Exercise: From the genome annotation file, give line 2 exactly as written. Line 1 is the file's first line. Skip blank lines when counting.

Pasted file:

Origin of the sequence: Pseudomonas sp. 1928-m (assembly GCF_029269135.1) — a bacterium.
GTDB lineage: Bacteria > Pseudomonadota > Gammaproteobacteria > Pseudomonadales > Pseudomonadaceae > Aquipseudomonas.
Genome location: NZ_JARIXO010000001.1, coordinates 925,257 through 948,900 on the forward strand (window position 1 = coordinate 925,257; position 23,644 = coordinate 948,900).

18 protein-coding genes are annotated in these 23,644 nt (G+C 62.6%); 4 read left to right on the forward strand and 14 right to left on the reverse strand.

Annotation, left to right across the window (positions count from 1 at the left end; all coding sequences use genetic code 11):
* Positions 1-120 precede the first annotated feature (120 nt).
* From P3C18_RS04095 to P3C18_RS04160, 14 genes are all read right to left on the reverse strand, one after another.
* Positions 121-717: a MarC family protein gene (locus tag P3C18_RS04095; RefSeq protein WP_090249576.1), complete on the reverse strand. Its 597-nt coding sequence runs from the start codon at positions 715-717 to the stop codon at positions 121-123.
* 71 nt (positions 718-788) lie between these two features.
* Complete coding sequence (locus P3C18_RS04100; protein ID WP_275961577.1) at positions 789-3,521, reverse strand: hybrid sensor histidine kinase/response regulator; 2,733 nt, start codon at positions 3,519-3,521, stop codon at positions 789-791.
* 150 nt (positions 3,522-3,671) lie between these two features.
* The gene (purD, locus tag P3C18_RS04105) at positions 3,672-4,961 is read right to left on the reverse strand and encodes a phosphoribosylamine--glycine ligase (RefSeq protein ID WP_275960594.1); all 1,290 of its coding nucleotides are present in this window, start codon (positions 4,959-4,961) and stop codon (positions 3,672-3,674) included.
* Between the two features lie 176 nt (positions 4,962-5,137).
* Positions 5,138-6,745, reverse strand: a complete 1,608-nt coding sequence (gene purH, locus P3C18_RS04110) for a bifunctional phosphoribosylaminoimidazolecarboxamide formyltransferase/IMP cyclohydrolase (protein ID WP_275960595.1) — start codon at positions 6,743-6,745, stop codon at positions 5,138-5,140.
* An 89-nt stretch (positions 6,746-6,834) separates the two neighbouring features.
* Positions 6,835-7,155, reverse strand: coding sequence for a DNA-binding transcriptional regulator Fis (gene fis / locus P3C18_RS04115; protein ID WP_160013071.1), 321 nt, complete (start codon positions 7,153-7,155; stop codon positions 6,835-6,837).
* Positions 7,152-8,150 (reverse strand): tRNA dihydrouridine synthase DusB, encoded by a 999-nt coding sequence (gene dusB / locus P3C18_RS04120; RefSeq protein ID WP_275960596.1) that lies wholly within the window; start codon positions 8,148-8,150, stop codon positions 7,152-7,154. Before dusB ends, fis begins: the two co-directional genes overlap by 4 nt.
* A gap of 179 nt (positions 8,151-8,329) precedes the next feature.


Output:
GTDB lineage: Bacteria > Pseudomonadota > Gammaproteobacteria > Pseudomonadales > Pseudomonadaceae > Aquipseudomonas.